To refresh the memories of those who didn’t watch the first season: Patrick (Jonathan Groff) is the clean-shaven one who botched his relationship with a nice boy and then started sleeping with his partnered boss, Dom (Murray Bartlett) is the mustachioed older dude who has an even older boyfriend (Lynn) but likes sex with younger men, and Agustin (Frankie J. Alvarez) is the bearded one with a self-destructive side. The first eight episodes, though met with acclaim from many in the gay community, were also dogged by criticism: it was sexless, not “gay” enough, and (most dreaded of all) boring.
A new era dawns in the sophomore season’s premiere when the three leads decide to have a cozy weekend away in Lynn’s cabin. I mean, sure, that doesn’t sound like an auspicious start, but that’s just a lighthearted meta-jab at the critics. “Get it, guys? We’re doing something dull!” There’s actually a scene in which the three main characters play Monopoly, the uncontested champion of tedium disguised as entertainment. That is straight-up writer-on-audience trolling.
Unlike last year, however, Babyface and Mustache are pretty open about their disapproval of Beardo’s constant misbehavior. Though they avoid the flailing melodrama that would tempt so many other shows, they’re at least cognizant enough of his constant petulance to do things like casually chide him for his sass and wimpily suggest that maybe we won’t drink this weekend. Ag’s personality has also cooled down a little since last season, so he seems more believably like your slightly misguided friend and less like the neighborhood sex-addicted sociopath.
Which is not to say that the characters aren’t still up to their old tricks. Patrick remains the naïve boy scout he always was. He wants to walk through the forest to see an old tree; when the group kayaks past a clothing-optional beach, he clutches his imaginary pearls. Agustin, on the other hand, might as well be building a Fleshlight out of the pot he promised he wouldn’t bring on the trip. He wants to get fucked against the old tree (and every other tree); when they kayak past the clothing-optional beach, he clenches his imaginary anal beads. Dom is more pensive on the trip, perhaps because the writers are still figuring him out, but perhaps because that outer calm is what it looks like when you have your shit together. I honestly wouldn’t know.
Things get interesting when Dom’s roommate Doris magically materializes at the cabin. The complete absence of logical explanation for her arrival makes her seem like the group’s foul-mouthed fairy godmother, which is probably the best way to sum her up. She slices through everyone’s façade with more insight and humor than most other shows could cook up in an entire season. This is a woman who could make Monopoly exciting. And, like any good fairy godmother, she’s going to turn the night around.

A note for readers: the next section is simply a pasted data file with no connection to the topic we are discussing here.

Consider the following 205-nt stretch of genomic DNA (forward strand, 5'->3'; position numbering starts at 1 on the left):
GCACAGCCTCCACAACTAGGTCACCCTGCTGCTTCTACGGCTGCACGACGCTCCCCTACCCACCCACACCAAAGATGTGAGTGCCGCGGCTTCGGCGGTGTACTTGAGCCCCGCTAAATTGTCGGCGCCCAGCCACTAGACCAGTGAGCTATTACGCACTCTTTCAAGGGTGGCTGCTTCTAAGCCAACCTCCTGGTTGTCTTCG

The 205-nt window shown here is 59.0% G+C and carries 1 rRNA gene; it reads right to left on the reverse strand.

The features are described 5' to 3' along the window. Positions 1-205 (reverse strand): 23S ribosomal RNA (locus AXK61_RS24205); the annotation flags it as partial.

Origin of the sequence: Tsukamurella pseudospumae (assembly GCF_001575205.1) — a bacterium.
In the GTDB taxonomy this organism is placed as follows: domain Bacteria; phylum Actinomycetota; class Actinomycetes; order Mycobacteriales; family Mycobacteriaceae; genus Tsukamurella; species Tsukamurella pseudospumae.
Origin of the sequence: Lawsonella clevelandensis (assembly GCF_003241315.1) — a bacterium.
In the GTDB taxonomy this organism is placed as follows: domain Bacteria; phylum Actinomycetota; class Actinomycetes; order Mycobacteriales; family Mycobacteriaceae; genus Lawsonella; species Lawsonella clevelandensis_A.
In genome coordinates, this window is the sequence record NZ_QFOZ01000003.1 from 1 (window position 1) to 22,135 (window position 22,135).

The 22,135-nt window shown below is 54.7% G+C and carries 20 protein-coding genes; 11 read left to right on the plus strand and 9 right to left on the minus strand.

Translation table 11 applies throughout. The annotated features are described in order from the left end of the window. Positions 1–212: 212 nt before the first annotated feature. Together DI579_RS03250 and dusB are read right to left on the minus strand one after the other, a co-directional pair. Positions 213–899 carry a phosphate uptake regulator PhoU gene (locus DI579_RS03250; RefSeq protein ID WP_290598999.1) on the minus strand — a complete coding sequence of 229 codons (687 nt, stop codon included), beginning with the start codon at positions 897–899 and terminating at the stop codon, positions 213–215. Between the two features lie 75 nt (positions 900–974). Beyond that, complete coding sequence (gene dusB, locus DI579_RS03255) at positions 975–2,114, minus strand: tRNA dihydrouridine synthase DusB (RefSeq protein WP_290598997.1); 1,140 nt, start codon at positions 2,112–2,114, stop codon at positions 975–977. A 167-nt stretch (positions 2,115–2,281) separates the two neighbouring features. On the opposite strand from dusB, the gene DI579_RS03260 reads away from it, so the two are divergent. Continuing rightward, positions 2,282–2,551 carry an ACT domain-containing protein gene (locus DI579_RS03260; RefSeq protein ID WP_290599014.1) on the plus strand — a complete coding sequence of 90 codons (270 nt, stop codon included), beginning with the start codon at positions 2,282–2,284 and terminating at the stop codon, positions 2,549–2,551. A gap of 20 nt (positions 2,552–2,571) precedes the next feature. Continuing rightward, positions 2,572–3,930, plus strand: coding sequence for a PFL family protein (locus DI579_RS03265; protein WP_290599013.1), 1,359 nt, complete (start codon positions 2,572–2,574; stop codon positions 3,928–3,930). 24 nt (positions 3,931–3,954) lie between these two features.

In another “we can hear you” moment from the writers, Doris leads our motley crew into the woods for an all-night drug binge ass blast marathon. Here’s all the sex you wanted in season one! Because if there’s anything lesbians love, it’s open-air man-on-man orgies. Patrick switches inexplicably from “let’s not drink” to “sure, Molly sounds fantastic,” and then proceeds to convince his boss (Russell Tovey, whose ears all of my Facebook friends want to sodomize) to drive to meet him so they can have more ill-advised fluid exchange. Dom’s pectorals (who should really get separate billing in the credits they’re so magnificent) come out to play, and then he goes down on a dude who mistakes Lynn for his father. Though he doesn’t freak out in the moment, you have to wonder if that comment will shatter the cool exterior he’s been portraying. Gays and aging don’t always mix well.
Agustin, however, gets the most surprising overnight encounter. Escaping from the mayhem, he starts making positive life choices by connecting in a genuine way with a handsome heavyset gentleman (Mean Girls‘ Daniel Franzese) who works with at-risk gay youth. The fact that he can overlook his suitor’s size (large) and HIV status (positive) says a lot about the emotional growth that must have happened over the summer. Old Ag would have spoken to this man only to tear him down; New Ag goes romantically skinny dipping with him instead. (If Big Bear Boyfriend didn’t have a beard, though, I feel like he might have struck out.)
With the next morning’s sunrise comes the sobering truth. Patrick has to confess that butt stuff with his supposedly-in-a-monogamous-relationship workplace superior is not his brightest-ever idea. Dom has to recognize that he’s in love with an old dude who has a really ugly portrait of himself on display in the living room. Agustin has to go through that thing at the end of How the Grinch Stole Christmas where his heart grows two sizes. The audience has hope that Doris made it home OK, because she doesn’t appear in the final montage. Don’t worry, she’s probably not dead. This isn’t a season of American Horror Story. Then again, they are making a lot of changes around here…